For little ones, they have NO concept of time, so it won’t make sense to them if you say we’ll be there in about 2 hours. Instead? We try to “measure time” by comparing the time to how long it takes for them to watch their favorite shows.
For example, I’ll say:
“We’ll be there by the time it takes to watch the Little Mermaid.”
Or, “It takes about 1 paw patrol for us to get to the next spot.” I’m not kidding. But, it works!
We also use prior road trips to help our kids understand how long it will take us to drive somewhere.
For example, we say things like:
“It’s going to take an hour about the same time it takes for us to drive to your cousins house.”
Or, “It’s going to take us about 2 hours until we get there. That’s about the car trip to Grandma and Grandpas house.”
This really helps my oldest child, who’s seven, but my four-year-old is starting to understand it as well.
But, giving them toys and gifts from our collapsible tote at major milestones really helps too.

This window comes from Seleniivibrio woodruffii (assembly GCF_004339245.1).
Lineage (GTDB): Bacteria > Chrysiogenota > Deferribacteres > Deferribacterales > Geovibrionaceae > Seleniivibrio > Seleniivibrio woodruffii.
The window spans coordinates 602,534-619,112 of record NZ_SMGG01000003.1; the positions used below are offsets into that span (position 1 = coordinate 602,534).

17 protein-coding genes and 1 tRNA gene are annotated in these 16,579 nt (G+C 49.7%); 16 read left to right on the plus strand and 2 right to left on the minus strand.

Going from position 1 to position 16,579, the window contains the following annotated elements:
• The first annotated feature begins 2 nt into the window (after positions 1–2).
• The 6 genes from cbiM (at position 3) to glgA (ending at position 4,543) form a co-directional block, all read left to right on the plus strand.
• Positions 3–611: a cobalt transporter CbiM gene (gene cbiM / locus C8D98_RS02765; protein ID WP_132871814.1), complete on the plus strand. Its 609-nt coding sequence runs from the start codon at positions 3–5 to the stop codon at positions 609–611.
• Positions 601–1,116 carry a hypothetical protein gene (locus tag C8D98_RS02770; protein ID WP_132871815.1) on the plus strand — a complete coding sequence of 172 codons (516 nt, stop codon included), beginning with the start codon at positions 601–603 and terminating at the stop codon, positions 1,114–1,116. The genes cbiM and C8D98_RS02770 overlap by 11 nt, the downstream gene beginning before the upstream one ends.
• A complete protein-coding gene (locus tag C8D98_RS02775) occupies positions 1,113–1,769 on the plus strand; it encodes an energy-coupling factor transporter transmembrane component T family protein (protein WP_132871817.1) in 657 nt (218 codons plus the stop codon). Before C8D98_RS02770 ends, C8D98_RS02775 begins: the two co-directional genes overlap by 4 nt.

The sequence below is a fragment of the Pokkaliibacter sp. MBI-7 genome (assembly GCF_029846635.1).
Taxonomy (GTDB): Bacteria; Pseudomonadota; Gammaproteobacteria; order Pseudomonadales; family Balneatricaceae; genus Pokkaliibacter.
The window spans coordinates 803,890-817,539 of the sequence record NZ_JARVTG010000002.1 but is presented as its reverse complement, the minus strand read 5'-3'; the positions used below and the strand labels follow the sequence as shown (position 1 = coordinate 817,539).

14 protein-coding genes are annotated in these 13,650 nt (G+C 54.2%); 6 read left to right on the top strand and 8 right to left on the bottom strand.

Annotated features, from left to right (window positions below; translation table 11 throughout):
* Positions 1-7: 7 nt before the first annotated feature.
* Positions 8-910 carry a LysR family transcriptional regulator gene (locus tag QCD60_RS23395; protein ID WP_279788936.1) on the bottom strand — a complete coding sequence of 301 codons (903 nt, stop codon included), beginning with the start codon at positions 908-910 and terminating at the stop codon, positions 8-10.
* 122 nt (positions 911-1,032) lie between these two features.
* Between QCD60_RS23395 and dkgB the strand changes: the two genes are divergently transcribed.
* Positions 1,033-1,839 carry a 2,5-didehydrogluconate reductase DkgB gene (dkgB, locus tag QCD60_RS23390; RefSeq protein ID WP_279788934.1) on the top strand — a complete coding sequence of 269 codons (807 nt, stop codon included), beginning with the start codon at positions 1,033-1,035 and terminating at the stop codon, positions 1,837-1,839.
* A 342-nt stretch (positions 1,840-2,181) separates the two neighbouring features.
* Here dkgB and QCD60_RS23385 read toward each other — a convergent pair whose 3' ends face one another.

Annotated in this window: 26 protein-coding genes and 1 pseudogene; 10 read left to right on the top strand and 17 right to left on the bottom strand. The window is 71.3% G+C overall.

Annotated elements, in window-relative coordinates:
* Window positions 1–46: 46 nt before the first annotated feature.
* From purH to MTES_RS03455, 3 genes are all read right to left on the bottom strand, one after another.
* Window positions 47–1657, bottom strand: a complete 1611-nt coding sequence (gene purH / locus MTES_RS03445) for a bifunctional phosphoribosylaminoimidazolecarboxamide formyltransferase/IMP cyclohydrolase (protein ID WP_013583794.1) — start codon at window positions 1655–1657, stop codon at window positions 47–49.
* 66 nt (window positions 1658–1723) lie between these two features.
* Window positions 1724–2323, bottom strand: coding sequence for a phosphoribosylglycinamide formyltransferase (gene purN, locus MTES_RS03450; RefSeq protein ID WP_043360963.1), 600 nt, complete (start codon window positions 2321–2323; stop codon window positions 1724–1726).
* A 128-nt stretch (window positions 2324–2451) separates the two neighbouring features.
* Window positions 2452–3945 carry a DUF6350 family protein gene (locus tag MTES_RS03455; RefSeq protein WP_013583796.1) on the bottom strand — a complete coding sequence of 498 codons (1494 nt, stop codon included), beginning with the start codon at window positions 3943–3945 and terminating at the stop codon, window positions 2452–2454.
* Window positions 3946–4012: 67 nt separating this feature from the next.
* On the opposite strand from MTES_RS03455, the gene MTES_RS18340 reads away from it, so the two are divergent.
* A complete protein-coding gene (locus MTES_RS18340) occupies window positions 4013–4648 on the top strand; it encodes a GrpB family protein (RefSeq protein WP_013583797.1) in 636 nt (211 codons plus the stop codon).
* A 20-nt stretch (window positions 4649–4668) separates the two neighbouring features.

For example, I’ll say:
“I’ll give you another toy when we’ve driven for an hour. But, I can’t give them out if you keep asking over and over! Hang in there!”
BONUS: Don’t Forget the Basics
Most importantly, my husband and I make sure that we’re stocked with the basics.
Individual water bottles, extra clothes (think: jackets, extra undies, and hats/gloves if it’s cold), and other things we might need that we can access easily. I normally add this to our toy tote. This helps keep my job smooth as the one who hands everything out and my husband’s job easy – to pay attention to the road!
By the end of the trip, you’ll have happy (ish) kids and time to talk to your husband as you sip your Starbucks while it’s still warm.
I’d say that’s a major accomplishment, don’t you?
A BIG thank you to Chuck E. Cheese’s for sponsoring this conversation. All opinions are my own and we love visiting there whenever we can ~ you should definitely make a stop there too! Check them out on Facebook, Twitter, and Instagram.
This is a sponsored conversation written by me on behalf of Chuck E. Cheese’s. The opinions and text are all mine.